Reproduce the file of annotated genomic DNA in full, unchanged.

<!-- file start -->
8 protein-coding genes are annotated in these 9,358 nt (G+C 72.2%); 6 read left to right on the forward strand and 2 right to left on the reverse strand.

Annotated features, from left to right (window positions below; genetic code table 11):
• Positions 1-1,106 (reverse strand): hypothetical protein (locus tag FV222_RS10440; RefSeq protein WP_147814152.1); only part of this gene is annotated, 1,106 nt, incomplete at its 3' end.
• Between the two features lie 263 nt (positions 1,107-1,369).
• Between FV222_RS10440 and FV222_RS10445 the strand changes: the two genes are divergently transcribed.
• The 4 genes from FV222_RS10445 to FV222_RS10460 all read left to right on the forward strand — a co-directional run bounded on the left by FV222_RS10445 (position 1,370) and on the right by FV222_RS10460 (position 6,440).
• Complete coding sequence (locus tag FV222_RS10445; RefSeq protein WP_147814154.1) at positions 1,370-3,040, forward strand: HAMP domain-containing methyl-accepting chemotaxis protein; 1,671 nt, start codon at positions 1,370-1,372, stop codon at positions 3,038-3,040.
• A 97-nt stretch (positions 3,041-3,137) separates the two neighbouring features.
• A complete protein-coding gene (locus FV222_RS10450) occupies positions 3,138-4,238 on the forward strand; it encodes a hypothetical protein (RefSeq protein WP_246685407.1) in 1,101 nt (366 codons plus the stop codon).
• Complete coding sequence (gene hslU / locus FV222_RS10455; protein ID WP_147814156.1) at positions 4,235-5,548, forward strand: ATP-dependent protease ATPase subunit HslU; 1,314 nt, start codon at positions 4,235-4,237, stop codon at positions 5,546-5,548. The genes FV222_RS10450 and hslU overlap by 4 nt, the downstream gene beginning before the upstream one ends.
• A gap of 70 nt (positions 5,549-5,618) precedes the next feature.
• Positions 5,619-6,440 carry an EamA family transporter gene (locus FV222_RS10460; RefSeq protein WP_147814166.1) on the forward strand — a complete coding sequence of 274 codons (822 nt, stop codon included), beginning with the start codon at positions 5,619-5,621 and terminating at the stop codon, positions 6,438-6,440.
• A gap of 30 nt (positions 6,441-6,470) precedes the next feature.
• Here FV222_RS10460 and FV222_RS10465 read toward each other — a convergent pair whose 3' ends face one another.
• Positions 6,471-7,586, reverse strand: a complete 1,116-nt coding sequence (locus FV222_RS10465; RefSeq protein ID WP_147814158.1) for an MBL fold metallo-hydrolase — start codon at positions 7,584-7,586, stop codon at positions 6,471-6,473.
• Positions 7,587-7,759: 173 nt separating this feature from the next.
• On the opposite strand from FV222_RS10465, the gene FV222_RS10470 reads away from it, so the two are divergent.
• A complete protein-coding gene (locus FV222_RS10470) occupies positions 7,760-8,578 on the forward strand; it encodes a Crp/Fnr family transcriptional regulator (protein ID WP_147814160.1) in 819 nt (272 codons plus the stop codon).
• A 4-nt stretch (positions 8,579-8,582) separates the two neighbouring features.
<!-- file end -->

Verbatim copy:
8 protein-coding genes are annotated in these 9,358 nt (G+C 72.2%); 6 read left to right on the forward strand and 2 right to left on the reverse strand.

Annotated features, from left to right (window positions below; genetic code table 11):
• Positions 1-1,106 (reverse strand): hypothetical protein (locus tag FV222_RS10440; RefSeq protein WP_147814152.1); only part of this gene is annotated, 1,106 nt, incomplete at its 3' end.
• Between the two features lie 263 nt (positions 1,107-1,369).
• Between FV222_RS10440 and FV222_RS10445 the strand changes: the two genes are divergently transcribed.
• The 4 genes from FV222_RS10445 to FV222_RS10460 all read left to right on the forward strand — a co-directional run bounded on the left by FV222_RS10445 (position 1,370) and on the right by FV222_RS10460 (position 6,440).
• Complete coding sequence (locus tag FV222_RS10445; RefSeq protein WP_147814154.1) at positions 1,370-3,040, forward strand: HAMP domain-containing methyl-accepting chemotaxis protein; 1,671 nt, start codon at positions 1,370-1,372, stop codon at positions 3,038-3,040.
• A 97-nt stretch (positions 3,041-3,137) separates the two neighbouring features.
• A complete protein-coding gene (locus FV222_RS10450) occupies positions 3,138-4,238 on the forward strand; it encodes a hypothetical protein (RefSeq protein WP_246685407.1) in 1,101 nt (366 codons plus the stop codon).
• Complete coding sequence (gene hslU / locus FV222_RS10455; protein ID WP_147814156.1) at positions 4,235-5,548, forward strand: ATP-dependent protease ATPase subunit HslU; 1,314 nt, start codon at positions 4,235-4,237, stop codon at positions 5,546-5,548. The genes FV222_RS10450 and hslU overlap by 4 nt, the downstream gene beginning before the upstream one ends.
• A gap of 70 nt (positions 5,549-5,618) precedes the next feature.
• Positions 5,619-6,440 carry an EamA family transporter gene (locus FV222_RS10460; RefSeq protein WP_147814166.1) on the forward strand — a complete coding sequence of 274 codons (822 nt, stop codon included), beginning with the start codon at positions 5,619-5,621 and terminating at the stop codon, positions 6,438-6,440.
• A gap of 30 nt (positions 6,441-6,470) precedes the next feature.
• Here FV222_RS10460 and FV222_RS10465 read toward each other — a convergent pair whose 3' ends face one another.
• Positions 6,471-7,586, reverse strand: a complete 1,116-nt coding sequence (locus FV222_RS10465; RefSeq protein ID WP_147814158.1) for an MBL fold metallo-hydrolase — start codon at positions 7,584-7,586, stop codon at positions 6,471-6,473.
• Positions 7,587-7,759: 173 nt separating this feature from the next.
• On the opposite strand from FV222_RS10465, the gene FV222_RS10470 reads away from it, so the two are divergent.
• A complete protein-coding gene (locus FV222_RS10470) occupies positions 7,760-8,578 on the forward strand; it encodes a Crp/Fnr family transcriptional regulator (protein ID WP_147814160.1) in 819 nt (272 codons plus the stop codon).
• A 4-nt stretch (positions 8,579-8,582) separates the two neighbouring features.